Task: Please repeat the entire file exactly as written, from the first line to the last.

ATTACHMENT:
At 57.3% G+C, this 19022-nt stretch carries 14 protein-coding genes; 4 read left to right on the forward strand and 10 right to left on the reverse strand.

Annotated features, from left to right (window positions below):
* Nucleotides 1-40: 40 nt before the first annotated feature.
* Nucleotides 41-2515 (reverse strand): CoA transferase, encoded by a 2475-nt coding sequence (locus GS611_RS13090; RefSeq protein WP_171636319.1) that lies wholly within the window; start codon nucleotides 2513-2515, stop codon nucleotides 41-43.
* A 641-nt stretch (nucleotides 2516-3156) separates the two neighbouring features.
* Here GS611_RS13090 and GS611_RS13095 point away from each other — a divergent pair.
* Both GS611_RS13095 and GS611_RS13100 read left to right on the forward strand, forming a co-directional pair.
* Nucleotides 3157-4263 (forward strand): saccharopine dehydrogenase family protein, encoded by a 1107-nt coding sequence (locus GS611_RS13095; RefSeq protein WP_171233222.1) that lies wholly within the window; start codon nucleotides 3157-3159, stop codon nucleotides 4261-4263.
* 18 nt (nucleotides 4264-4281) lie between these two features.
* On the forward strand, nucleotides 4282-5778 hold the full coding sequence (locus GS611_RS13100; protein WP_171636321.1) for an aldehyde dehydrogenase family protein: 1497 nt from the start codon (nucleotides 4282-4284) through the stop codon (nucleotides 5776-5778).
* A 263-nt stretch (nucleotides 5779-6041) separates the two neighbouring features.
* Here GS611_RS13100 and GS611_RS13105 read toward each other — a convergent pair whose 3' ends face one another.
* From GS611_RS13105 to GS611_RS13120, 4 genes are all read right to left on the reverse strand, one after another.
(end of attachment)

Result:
At 57.3% G+C, this 19022-nt stretch carries 14 protein-coding genes; 4 read left to right on the forward strand and 10 right to left on the reverse strand.

Annotated features, from left to right (window positions below):
* Nucleotides 1-40: 40 nt before the first annotated feature.
* Nucleotides 41-2515 (reverse strand): CoA transferase, encoded by a 2475-nt coding sequence (locus GS611_RS13090; RefSeq protein WP_171636319.1) that lies wholly within the window; start codon nucleotides 2513-2515, stop codon nucleotides 41-43.
* A 641-nt stretch (nucleotides 2516-3156) separates the two neighbouring features.
* Here GS611_RS13090 and GS611_RS13095 point away from each other — a divergent pair.
* Both GS611_RS13095 and GS611_RS13100 read left to right on the forward strand, forming a co-directional pair.
* Nucleotides 3157-4263 (forward strand): saccharopine dehydrogenase family protein, encoded by a 1107-nt coding sequence (locus GS611_RS13095; RefSeq protein WP_171233222.1) that lies wholly within the window; start codon nucleotides 3157-3159, stop codon nucleotides 4261-4263.
* 18 nt (nucleotides 4264-4281) lie between these two features.
* On the forward strand, nucleotides 4282-5778 hold the full coding sequence (locus GS611_RS13100; protein WP_171636321.1) for an aldehyde dehydrogenase family protein: 1497 nt from the start codon (nucleotides 4282-4284) through the stop codon (nucleotides 5776-5778).
* A 263-nt stretch (nucleotides 5779-6041) separates the two neighbouring features.
* Here GS611_RS13100 and GS611_RS13105 read toward each other — a convergent pair whose 3' ends face one another.
* From GS611_RS13105 to GS611_RS13120, 4 genes are all read right to left on the reverse strand, one after another.